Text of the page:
Frederick Douglass on Slavery and the Constitution
By David Harmer
I have often been awakened . . . by the most heartrending shrieks of an own aunt of mine, whom he used to tie up to a joist, and whip upon her naked back till she was literally covered with blood. No words, no tears, no prayers, from his gory victim, seemed to move his iron heart from its bloody purpose. The louder she screamed, the harder he whipped; and where the blood ran fastest, there he whipped longest. He would whip her to make her scream, and whip her to make her hush; and not until overcome by fatigue, would he cease to swing the blood-clotted cowskin.
Frederick Douglass, American slave, witnessed such barbarity from childhood through adolescence into adulthood. Not in the slightest did its ubiquity diminish its terror.
The wife of Mr. Giles Hicks, living but a short distance from where I used to live, murdered my wife’s cousin, a young girl between fifteen and sixteen years of age, mangling her person in the most horrible manner, breaking her nose and breastbone with a stick, so that the poor girl expired in a few hours afterward.
Were all masters and overseers so sadistic? One wasn’t:
His course was characterized by no extraordinary demonstrations of cruelty. He whipped, but seemed to take no pleasure in it. He was called by the slaves a good overseer. . . . Why his career was so short, I do not know, but suppose he lacked the necessary severity to suit Colonel Lloyd.
As for the replacement:
He had given Demby but few stripes, when, to get rid of the scourging, he [Demby] ran and plunged himself into a creek, and stood there at the depth of his shoulders, refusing to come out. Mr. Gore told him that he would give him three calls, and that, if he did not come out at the third call, he would shoot him. The first call was given. Demby made no response . . . . The second and third calls were given with the same result. Mr. Gore then . . . raised his musket to his face, taking deadly aim at his standing victim, and in an instant poor Demby was no more. His mangled body sank out of sight, and blood and brains marked the water where he had stood.
Frederick Douglass not only witnessed but experienced the savagery of slavery:
I scarce had strength to speak. He then gave me a savage kick in the side, and told me to get up. I tried to do so, but fell back in the attempt. He gave me another kick, and again told me to rise. I again tried, and . . . again staggered and fell. While [I was] down in this situation, Mr. Covey took up the hickory slat . . . and with it gave me a heavy blow upon the head, making a large wound, and the blood ran freely.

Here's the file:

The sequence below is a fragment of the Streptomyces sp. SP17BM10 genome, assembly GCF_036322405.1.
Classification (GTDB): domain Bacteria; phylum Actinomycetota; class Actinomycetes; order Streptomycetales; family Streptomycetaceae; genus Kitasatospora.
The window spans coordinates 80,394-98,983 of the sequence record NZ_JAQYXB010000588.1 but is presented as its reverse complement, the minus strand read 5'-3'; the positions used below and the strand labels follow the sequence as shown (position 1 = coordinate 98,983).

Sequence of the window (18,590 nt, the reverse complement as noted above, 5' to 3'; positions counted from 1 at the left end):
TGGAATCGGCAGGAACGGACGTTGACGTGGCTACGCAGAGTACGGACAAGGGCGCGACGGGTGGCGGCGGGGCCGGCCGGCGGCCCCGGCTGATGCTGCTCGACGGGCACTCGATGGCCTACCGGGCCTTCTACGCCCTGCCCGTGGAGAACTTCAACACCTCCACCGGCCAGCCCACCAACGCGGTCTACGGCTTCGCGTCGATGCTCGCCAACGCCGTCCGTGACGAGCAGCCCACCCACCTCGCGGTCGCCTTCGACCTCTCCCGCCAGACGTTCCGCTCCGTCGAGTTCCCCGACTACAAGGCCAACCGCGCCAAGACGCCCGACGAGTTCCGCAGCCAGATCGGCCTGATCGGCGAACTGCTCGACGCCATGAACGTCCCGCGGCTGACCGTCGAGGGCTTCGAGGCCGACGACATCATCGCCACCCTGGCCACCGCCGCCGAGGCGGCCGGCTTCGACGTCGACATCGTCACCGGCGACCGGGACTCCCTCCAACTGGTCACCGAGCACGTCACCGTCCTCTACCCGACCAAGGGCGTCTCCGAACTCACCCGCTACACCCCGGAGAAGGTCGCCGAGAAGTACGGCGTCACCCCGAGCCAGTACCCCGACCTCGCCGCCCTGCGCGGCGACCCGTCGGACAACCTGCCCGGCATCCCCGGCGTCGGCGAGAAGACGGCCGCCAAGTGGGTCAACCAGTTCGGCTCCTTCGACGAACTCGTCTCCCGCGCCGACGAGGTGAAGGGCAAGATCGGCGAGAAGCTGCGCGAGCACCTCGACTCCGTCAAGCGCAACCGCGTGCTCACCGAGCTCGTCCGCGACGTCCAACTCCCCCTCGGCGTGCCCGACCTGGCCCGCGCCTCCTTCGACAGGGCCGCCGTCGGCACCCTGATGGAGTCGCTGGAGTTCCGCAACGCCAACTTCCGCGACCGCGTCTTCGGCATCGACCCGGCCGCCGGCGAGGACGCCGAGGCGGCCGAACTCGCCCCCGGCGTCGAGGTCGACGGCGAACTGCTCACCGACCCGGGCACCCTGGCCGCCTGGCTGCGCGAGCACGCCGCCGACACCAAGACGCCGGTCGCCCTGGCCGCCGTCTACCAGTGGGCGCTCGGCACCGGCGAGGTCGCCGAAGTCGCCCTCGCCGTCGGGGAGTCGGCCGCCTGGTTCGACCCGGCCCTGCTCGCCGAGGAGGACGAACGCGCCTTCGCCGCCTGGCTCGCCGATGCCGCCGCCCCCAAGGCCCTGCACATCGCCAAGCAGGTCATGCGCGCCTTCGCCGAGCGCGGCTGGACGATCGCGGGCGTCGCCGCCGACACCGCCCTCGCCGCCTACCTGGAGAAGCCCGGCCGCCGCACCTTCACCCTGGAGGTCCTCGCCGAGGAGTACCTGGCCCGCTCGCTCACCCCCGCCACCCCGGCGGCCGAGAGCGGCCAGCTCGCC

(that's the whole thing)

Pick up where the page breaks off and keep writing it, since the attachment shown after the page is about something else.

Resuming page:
Little wonder that Douglass, having escaped, said:
In such a country as this I cannot have patriotism. The only thing that links me to this land is my family, and the painful consciousness that here there are 3,000,000 of my fellow creatures groaning beneath the iron rod of the worst despotism. 
Douglass often spoke at meetings of the American Anti-Slavery Society, whose president, William Lloyd Garrison, argued that permitting and even protecting such despotism made the Constitution fatally flawed. The Constitution counted slaves as three-fifths of a person for purposes of congressional representation; prohibited Congress from ending the importation of slaves before 1808; and prohibited the states from emancipating fugitive slaves. Yet the framers of the Constitution were ashamed of those provisions. Nowhere in the document, Douglass noted, did they mention “slavery” or “slave,” instead employing circumlocution or euphemism—e.g., “The Migration or Importation of such Persons as any of the States now existing shall think proper to admit.”
Douglass eventually broke with Garrison, having come to consider the Constitution an ally in the fight against slavery:
Interpreted as it ought to be interpreted, the Constitution is a glorious liberty document. Read its preamble, consider its purposes. Is slavery among them? Is it at the gateway? Or is it in the temple? It is neither. . . . It [the Constitution] will be found to contain principles and purposes entirely hostile to the existence of slavery. 
Proven right with the help of Abraham Lincoln and the Civil War, Douglass declared:
Let us have the Constitution, with its thirteenth, fourteenth, and fifteenth amendments, fairly interpreted, faithfully executed, and cheerfully obeyed in the fullness of their spirit and the completeness of their letter. 
To which, this month, we say—as we commemorate both Douglass’s escape from slavery and Constitution Day—amen!
 All the foregoing quotations come from Douglass’s first autobiography, Narrative of the Life of Frederick Douglass, an American Slave (1845).
 Country, Conscience, and the Anti-Slavery Cause: address delivered in New York, New York, May 11, 1847; New York Tribune, May 13, 1847.
 Oration delivered in Corinthian Hall, Rochester, by Frederick Douglass, July 5, 1852 (better known as “What, to the slave, is your Fourth of July?”); spelling and punctuation modernized.
 “There was a right side in the late war,” in Frederick Douglass: Selected Speeches and Writings, edited by Philip Foner, abridged and adapted by Yuval Taylor, 1999.
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